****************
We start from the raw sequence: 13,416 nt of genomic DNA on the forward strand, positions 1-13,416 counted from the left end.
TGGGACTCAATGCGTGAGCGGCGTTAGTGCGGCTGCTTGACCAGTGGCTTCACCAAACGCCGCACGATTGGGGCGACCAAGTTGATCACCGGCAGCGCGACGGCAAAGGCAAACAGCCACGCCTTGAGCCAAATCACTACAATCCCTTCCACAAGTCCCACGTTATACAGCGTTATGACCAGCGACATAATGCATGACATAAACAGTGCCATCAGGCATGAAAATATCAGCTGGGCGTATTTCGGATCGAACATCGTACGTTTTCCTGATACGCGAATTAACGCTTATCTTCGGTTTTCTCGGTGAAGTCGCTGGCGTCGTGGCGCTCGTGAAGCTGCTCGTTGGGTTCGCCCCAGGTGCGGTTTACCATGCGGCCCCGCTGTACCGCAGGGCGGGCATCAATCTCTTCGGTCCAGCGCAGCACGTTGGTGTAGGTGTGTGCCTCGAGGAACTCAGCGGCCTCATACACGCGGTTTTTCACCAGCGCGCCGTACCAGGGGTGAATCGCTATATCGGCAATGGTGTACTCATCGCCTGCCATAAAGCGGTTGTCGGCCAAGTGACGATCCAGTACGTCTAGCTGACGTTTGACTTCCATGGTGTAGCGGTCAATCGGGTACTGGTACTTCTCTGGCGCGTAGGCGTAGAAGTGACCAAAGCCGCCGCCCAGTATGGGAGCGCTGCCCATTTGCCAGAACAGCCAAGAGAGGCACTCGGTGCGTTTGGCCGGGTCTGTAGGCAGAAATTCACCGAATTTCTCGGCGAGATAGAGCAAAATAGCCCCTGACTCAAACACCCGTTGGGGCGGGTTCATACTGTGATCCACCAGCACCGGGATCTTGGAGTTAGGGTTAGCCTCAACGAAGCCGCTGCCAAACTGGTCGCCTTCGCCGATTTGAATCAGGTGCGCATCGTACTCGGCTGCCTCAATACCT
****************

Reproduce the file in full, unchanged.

We start from the raw sequence: 13,416 nt of genomic DNA on the forward strand, positions 1-13,416 counted from the left end.
TGGGACTCAATGCGTGAGCGGCGTTAGTGCGGCTGCTTGACCAGTGGCTTCACCAAACGCCGCACGATTGGGGCGACCAAGTTGATCACCGGCAGCGCGACGGCAAAGGCAAACAGCCACGCCTTGAGCCAAATCACTACAATCCCTTCCACAAGTCCCACGTTATACAGCGTTATGACCAGCGACATAATGCATGACATAAACAGTGCCATCAGGCATGAAAATATCAGCTGGGCGTATTTCGGATCGAACATCGTACGTTTTCCTGATACGCGAATTAACGCTTATCTTCGGTTTTCTCGGTGAAGTCGCTGGCGTCGTGGCGCTCGTGAAGCTGCTCGTTGGGTTCGCCCCAGGTGCGGTTTACCATGCGGCCCCGCTGTACCGCAGGGCGGGCATCAATCTCTTCGGTCCAGCGCAGCACGTTGGTGTAGGTGTGTGCCTCGAGGAACTCAGCGGCCTCATACACGCGGTTTTTCACCAGCGCGCCGTACCAGGGGTGAATCGCTATATCGGCAATGGTGTACTCATCGCCTGCCATAAAGCGGTTGTCGGCCAAGTGACGATCCAGTACGTCTAGCTGACGTTTGACTTCCATGGTGTAGCGGTCAATCGGGTACTGGTACTTCTCTGGCGCGTAGGCGTAGAAGTGACCAAAGCCGCCGCCCAGTATGGGAGCGCTGCCCATTTGCCAGAACAGCCAAGAGAGGCACTCGGTGCGTTTGGCCGGGTCTGTAGGCAGAAATTCACCGAATTTCTCGGCGAGATAGAGCAAAATAGCCCCTGACTCAAACACCCGTTGGGGCGGGTTCATACTGTGATCCACCAGCACCGGGATCTTGGAGTTAGGGTTAGCCTCAACGAAGCCGCTGCCAAACTGGTCGCCTTCGCCGATTTGAATCAGGTGCGCATCGTACTCGGCTGCCTCAATACCT